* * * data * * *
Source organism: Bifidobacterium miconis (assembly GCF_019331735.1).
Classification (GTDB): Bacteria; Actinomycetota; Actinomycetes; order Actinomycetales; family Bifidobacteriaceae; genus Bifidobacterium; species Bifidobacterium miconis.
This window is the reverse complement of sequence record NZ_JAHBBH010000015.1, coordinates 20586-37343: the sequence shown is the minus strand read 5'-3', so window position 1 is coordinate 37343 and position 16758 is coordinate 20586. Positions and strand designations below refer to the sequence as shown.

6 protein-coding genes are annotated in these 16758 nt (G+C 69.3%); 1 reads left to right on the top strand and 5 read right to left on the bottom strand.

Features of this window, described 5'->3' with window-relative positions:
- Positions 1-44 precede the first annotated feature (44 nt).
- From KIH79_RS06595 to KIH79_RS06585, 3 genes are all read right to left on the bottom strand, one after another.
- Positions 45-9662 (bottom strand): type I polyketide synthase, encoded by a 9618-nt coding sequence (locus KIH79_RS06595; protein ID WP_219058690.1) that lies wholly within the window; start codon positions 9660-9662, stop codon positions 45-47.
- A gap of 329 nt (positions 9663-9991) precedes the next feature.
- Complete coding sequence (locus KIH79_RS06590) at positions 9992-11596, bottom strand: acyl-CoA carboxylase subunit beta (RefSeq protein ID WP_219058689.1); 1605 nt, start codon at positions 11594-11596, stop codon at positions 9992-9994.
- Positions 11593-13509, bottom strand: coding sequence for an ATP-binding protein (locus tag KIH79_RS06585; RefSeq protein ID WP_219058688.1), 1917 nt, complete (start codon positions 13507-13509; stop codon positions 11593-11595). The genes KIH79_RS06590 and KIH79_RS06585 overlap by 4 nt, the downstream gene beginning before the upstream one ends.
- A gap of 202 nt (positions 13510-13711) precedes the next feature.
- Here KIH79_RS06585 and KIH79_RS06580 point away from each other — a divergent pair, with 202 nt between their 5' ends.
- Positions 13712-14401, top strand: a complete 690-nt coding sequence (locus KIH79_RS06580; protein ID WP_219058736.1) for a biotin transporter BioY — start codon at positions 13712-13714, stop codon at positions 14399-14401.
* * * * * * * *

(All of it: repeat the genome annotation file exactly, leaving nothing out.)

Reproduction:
Source organism: Bifidobacterium miconis (assembly GCF_019331735.1).
Classification (GTDB): Bacteria; Actinomycetota; Actinomycetes; order Actinomycetales; family Bifidobacteriaceae; genus Bifidobacterium; species Bifidobacterium miconis.
This window is the reverse complement of sequence record NZ_JAHBBH010000015.1, coordinates 20586-37343: the sequence shown is the minus strand read 5'-3', so window position 1 is coordinate 37343 and position 16758 is coordinate 20586. Positions and strand designations below refer to the sequence as shown.

6 protein-coding genes are annotated in these 16758 nt (G+C 69.3%); 1 reads left to right on the top strand and 5 read right to left on the bottom strand.

Features of this window, described 5'->3' with window-relative positions:
- Positions 1-44 precede the first annotated feature (44 nt).
- From KIH79_RS06595 to KIH79_RS06585, 3 genes are all read right to left on the bottom strand, one after another.
- Positions 45-9662 (bottom strand): type I polyketide synthase, encoded by a 9618-nt coding sequence (locus KIH79_RS06595; protein ID WP_219058690.1) that lies wholly within the window; start codon positions 9660-9662, stop codon positions 45-47.
- A gap of 329 nt (positions 9663-9991) precedes the next feature.
- Complete coding sequence (locus KIH79_RS06590) at positions 9992-11596, bottom strand: acyl-CoA carboxylase subunit beta (RefSeq protein ID WP_219058689.1); 1605 nt, start codon at positions 11594-11596, stop codon at positions 9992-9994.
- Positions 11593-13509, bottom strand: coding sequence for an ATP-binding protein (locus tag KIH79_RS06585; RefSeq protein ID WP_219058688.1), 1917 nt, complete (start codon positions 13507-13509; stop codon positions 11593-11595). The genes KIH79_RS06590 and KIH79_RS06585 overlap by 4 nt, the downstream gene beginning before the upstream one ends.
- A gap of 202 nt (positions 13510-13711) precedes the next feature.
- Here KIH79_RS06585 and KIH79_RS06580 point away from each other — a divergent pair, with 202 nt between their 5' ends.
- Positions 13712-14401, top strand: a complete 690-nt coding sequence (locus KIH79_RS06580; protein ID WP_219058736.1) for a biotin transporter BioY — start codon at positions 13712-13714, stop codon at positions 14399-14401.